Some Distinctions

Carrol Cox cbcox at SPAMilstu.edu
Tue Jan 2 08:30:59 MST 2001


I'm not too satisfied with the argument(s) of this post, but I think
they point in a direction that discussion needs to proceed.

Two rather different topics are being rather jumbled together in this
cluster of threads on religion etc. One topic or cluster of topics would
be the actual role of religious believers in socialist revolution. That
of course would be rather large and it is a bit silly even to argue
about it. There should, for example, be no need to argue for the
importance of Malcolm X to the left in the United States. Let me haul
out here my favorite passage from Lenin (in "Social-Democracy and the
Provisional Revolutionary Government" CW 8, 291-92):

***
Such a composition of the social basis of the possible and desirable
revolutionary-democratic dictatorship will, of course, affect the
composition of the revolutionary government and inevitably lefad to the
participation, or even predominance, within it of the most heterogeneous
representatives of revolutionary democracy. It would be extremely
harmful to entertain any illusions on this score. If tha windbag Trotsky
now writes (unfortunately, side by side with Parvus) that "a Father
Gapon could appear only once," that "there is no room for a second
Gapon," he does so simply because he is a windbag. If there were no room
in Russia for a second Gapon, there would be no room for a truly
"great," consummated democratic revolution.****

Lenin's essay is concretely grounded in the events in Russia in 1905,
but the general principle from which he operates here holds not just in
the "democratic revolution" but in all mass movements of any sort, as
long as capitalism (in whatever form) lasts. Not only are the
revolutionary masses not made up strictly of marxists, even the
revolutionary leadership cannot be confined to Marxists. And in a nation
so (unfortunately) dominated by at least nominal Christian belief as the
U.S. that means that many revolutionary leaders will be adherents of
Christianity (or Islam or ...). That is fundamental and to be taken for
granted.

But though Marxists (numerically) play a minority role in the
revolutionary movement, I believe that role is crucial and special.
There are tasks for Marxists that only Marxists can fulfill, and the
performance of those tasks, even the identification of those tasks,
involves extensive discussion and debate, even heated debate,  _among
Marxists_. Now to have a discussion among "Group X" clearly requires
some sort of definition, some sort of criteria of inclusion in Group X,
and equally clearly there is going to be debate about those criteria.
The borderlines will be fuzzy rather than cleancut. We are now engaged
in a debate over that fuzzy borderline. And the particular focus of the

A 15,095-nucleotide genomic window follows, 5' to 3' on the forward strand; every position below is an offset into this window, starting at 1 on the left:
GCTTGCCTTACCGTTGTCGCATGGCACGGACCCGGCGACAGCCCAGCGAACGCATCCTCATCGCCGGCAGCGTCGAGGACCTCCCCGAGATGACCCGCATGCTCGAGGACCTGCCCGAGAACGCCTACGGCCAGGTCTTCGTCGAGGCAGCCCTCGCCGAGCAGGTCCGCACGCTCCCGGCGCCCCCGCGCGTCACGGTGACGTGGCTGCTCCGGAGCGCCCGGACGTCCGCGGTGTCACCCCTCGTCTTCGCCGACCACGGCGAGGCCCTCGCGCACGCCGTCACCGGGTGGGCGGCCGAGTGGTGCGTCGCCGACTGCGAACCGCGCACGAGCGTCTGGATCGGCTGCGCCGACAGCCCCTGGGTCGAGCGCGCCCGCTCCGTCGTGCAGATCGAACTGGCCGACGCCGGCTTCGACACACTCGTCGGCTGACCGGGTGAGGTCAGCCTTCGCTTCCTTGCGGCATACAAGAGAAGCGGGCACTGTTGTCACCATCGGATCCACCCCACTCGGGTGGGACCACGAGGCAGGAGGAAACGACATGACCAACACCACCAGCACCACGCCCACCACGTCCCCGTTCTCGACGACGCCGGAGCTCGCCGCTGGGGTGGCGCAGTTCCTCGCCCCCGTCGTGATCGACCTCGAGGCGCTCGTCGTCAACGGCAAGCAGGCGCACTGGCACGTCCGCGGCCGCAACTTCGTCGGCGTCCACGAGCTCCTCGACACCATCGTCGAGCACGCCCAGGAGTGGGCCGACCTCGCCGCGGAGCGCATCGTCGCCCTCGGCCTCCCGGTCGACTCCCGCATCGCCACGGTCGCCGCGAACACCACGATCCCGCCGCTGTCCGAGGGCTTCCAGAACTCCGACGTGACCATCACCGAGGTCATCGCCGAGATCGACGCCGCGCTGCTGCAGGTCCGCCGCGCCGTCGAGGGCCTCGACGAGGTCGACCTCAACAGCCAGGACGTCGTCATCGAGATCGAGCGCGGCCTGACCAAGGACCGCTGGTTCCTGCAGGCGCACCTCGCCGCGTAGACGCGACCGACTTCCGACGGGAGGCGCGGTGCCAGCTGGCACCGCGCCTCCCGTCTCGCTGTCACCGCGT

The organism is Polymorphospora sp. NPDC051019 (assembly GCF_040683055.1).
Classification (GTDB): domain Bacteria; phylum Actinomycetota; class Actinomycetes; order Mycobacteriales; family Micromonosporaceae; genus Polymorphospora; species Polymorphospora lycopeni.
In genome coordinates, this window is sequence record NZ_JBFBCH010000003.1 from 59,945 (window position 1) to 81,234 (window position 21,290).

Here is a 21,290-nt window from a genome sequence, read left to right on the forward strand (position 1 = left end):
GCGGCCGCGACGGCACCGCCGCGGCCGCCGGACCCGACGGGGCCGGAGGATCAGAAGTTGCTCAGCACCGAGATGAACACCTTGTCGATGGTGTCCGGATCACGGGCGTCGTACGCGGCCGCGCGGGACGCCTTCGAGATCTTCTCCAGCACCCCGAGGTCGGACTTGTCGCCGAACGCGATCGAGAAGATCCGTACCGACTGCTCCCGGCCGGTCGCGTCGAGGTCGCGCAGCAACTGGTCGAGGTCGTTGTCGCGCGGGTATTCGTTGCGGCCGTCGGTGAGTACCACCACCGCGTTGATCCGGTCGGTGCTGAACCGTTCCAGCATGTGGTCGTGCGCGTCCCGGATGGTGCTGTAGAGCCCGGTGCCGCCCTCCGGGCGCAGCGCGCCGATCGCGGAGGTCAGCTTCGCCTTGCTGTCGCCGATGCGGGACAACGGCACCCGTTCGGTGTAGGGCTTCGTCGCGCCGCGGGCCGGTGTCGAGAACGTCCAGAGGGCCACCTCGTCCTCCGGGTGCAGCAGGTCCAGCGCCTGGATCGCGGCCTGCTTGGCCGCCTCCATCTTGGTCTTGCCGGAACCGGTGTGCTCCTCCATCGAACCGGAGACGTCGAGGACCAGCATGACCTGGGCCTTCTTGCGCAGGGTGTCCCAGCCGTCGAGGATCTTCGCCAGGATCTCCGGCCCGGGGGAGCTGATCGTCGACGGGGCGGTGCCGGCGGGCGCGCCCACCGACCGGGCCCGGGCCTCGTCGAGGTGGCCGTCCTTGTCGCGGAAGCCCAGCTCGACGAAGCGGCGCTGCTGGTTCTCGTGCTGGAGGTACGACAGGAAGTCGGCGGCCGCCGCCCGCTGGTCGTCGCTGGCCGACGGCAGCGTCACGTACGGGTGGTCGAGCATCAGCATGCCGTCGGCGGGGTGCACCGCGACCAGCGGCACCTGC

debate is in some ways so unusual among Marxists that we lack even a
satisfactory label for some of the positions involved.

For example, I used the word "spiritualism" in a sense that would hardly
be recognized in the OED. As I used it, it was a nonce term, applicable
(barely so) only within the context of this present discussion on the
marxism list. And I used it as a preliminary or rough characterization
of an attitude that I think is seriously disruptive of conversations
among Marxists. Those so characterized are certainly comrades, they are
communists, but I can't really trust them to mean what they say they
mean in any discussion of Marxist principle. (I came across the term
"spiritual" just a few days ago in my rereading of the _Grundrisse_,
someplace in the first 150 pages of MECW 28. Unfortunately I didn't make
a note of it and can't find it now, but I think it was in relationship
not to any internal feelings of an individual but to the nature of
money. Among the many features of money is a very real spiritual power,
a power present in but separable from the activity of money. I would
like to keep the word (in discussions among Marxists) to such uses --
i.e., in application to social relations.

It is simply meaningless when applied the feelings, private or
otherwise, of individuals, _unless_ it is meant to refer to some
non-natural and non-historical element in history and to the recognition
of that element by an individual. And such a claim is transparently
anti-marxist (though _not_, I repeat, necessarily non-communist,
non-revolutionary). No such element, entity, being, etc. etc. etc.
exists and someone who claims that such an element exists is to that
extent out of touch with reality. That isn't a bad thing in itself, of
course, since we are all out of touch with reality in many ways. We
fumble along as we can. But there is no non-historical spirit in the
world, the cosmos, or the individual, and to say otherwise denies
marxism, denies historical materialism as a way of understanding the
world.

Carrol








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